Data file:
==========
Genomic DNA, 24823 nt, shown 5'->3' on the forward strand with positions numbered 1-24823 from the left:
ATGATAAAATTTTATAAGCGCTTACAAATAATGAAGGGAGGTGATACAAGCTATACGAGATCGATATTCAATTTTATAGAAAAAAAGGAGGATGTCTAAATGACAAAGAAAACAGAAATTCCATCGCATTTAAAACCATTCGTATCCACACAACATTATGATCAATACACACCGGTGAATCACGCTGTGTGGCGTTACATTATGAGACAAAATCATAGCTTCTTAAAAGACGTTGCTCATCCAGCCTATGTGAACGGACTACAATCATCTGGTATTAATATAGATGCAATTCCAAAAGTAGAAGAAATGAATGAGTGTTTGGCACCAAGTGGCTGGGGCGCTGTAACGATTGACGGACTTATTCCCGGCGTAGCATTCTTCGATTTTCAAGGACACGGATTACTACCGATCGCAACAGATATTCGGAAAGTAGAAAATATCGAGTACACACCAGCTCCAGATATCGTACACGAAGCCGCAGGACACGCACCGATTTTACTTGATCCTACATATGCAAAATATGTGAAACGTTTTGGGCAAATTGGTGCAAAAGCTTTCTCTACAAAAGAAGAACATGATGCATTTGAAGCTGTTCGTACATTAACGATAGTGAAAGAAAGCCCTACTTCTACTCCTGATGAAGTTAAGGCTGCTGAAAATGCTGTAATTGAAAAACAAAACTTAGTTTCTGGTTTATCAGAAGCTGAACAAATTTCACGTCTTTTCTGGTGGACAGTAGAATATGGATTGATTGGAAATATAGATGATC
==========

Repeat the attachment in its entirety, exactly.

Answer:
Genomic DNA, 24823 nt, shown 5'->3' on the forward strand with positions numbered 1-24823 from the left:
ATGATAAAATTTTATAAGCGCTTACAAATAATGAAGGGAGGTGATACAAGCTATACGAGATCGATATTCAATTTTATAGAAAAAAAGGAGGATGTCTAAATGACAAAGAAAACAGAAATTCCATCGCATTTAAAACCATTCGTATCCACACAACATTATGATCAATACACACCGGTGAATCACGCTGTGTGGCGTTACATTATGAGACAAAATCATAGCTTCTTAAAAGACGTTGCTCATCCAGCCTATGTGAACGGACTACAATCATCTGGTATTAATATAGATGCAATTCCAAAAGTAGAAGAAATGAATGAGTGTTTGGCACCAAGTGGCTGGGGCGCTGTAACGATTGACGGACTTATTCCCGGCGTAGCATTCTTCGATTTTCAAGGACACGGATTACTACCGATCGCAACAGATATTCGGAAAGTAGAAAATATCGAGTACACACCAGCTCCAGATATCGTACACGAAGCCGCAGGACACGCACCGATTTTACTTGATCCTACATATGCAAAATATGTGAAACGTTTTGGGCAAATTGGTGCAAAAGCTTTCTCTACAAAAGAAGAACATGATGCATTTGAAGCTGTTCGTACATTAACGATAGTGAAAGAAAGCCCTACTTCTACTCCTGATGAAGTTAAGGCTGCTGAAAATGCTGTAATTGAAAAACAAAACTTAGTTTCTGGTTTATCAGAAGCTGAACAAATTTCACGTCTTTTCTGGTGGACAGTAGAATATGGATTGATTGGAAATATAGATGATC